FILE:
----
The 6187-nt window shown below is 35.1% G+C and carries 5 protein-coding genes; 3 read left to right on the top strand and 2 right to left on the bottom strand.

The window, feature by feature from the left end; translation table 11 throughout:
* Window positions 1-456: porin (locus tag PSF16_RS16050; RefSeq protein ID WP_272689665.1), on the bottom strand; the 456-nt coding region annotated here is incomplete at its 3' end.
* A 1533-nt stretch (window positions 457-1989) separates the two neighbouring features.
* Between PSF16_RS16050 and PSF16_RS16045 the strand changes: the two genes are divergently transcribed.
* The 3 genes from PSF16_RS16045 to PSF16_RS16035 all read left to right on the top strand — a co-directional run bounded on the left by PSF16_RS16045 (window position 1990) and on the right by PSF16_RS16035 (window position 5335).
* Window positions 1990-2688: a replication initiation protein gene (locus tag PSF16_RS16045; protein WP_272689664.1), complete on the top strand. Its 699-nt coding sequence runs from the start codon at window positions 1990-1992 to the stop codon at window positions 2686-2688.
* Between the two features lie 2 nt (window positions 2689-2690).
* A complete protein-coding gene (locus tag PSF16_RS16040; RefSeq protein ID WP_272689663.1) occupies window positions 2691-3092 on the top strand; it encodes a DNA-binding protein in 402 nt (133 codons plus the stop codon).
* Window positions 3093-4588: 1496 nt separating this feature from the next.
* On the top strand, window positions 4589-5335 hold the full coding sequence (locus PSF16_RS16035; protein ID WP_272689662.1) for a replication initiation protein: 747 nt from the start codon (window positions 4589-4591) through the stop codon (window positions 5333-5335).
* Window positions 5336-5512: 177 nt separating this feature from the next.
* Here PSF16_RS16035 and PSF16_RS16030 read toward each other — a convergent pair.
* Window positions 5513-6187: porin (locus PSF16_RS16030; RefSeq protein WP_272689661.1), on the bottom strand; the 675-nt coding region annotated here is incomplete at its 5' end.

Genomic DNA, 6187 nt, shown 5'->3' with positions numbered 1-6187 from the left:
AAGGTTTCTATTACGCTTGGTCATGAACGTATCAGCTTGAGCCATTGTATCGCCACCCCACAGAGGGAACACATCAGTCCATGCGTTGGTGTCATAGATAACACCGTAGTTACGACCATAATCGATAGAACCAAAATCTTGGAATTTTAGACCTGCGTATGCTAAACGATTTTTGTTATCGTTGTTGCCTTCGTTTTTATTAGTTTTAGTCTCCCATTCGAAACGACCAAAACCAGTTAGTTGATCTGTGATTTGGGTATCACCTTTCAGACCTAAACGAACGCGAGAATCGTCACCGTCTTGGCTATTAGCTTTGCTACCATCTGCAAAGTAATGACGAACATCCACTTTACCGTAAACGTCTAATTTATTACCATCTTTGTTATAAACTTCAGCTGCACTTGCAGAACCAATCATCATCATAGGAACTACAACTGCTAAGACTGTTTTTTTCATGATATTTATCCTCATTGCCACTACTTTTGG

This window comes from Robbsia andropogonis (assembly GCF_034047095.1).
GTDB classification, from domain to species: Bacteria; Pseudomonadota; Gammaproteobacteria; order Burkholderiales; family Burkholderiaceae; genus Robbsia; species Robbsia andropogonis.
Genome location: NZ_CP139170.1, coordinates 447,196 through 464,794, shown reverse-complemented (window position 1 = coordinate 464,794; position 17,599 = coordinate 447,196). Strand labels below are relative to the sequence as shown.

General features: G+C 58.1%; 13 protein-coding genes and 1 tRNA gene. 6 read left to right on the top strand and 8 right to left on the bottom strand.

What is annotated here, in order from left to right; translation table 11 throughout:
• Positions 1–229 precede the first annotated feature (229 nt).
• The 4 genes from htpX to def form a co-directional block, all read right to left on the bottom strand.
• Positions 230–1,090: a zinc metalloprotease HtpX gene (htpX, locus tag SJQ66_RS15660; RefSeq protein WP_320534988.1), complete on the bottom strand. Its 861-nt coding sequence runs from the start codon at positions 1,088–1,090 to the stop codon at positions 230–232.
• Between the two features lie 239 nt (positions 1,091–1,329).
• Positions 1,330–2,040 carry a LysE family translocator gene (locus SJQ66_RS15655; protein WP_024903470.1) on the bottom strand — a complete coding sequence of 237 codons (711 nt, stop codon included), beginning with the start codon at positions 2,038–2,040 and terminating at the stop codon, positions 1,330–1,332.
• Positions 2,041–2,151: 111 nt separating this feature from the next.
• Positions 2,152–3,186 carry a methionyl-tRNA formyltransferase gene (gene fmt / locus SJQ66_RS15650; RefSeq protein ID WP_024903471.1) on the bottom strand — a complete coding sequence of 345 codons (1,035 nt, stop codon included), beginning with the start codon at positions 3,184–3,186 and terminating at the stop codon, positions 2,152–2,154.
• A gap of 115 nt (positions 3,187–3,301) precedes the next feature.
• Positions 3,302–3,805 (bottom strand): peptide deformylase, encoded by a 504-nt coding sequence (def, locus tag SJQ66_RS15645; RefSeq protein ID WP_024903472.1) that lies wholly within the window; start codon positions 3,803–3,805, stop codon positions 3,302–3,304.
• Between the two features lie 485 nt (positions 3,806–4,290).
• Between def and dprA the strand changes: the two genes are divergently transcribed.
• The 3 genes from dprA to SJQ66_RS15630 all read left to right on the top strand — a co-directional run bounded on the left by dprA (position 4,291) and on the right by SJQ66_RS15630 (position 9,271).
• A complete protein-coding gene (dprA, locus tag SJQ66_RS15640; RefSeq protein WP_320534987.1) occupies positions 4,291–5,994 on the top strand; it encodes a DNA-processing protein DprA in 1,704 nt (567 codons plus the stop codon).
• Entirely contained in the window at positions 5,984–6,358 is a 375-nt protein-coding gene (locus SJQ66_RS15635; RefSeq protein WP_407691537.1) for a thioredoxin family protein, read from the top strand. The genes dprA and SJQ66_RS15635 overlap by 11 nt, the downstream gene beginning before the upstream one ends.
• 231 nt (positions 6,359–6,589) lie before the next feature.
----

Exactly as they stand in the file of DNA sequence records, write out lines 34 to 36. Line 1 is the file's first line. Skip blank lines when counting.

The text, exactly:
• A complete protein-coding gene (dprA, locus tag SJQ66_RS15640; RefSeq protein WP_320534987.1) occupies positions 4,291–5,994 on the top strand; it encodes a DNA-processing protein DprA in 1,704 nt (567 codons plus the stop codon).
• Entirely contained in the window at positions 5,984–6,358 is a 375-nt protein-coding gene (locus SJQ66_RS15635; RefSeq protein WP_407691537.1) for a thioredoxin family protein, read from the top strand. The genes dprA and SJQ66_RS15635 overlap by 11 nt, the downstream gene beginning before the upstream one ends.
• 231 nt (positions 6,359–6,589) lie before the next feature.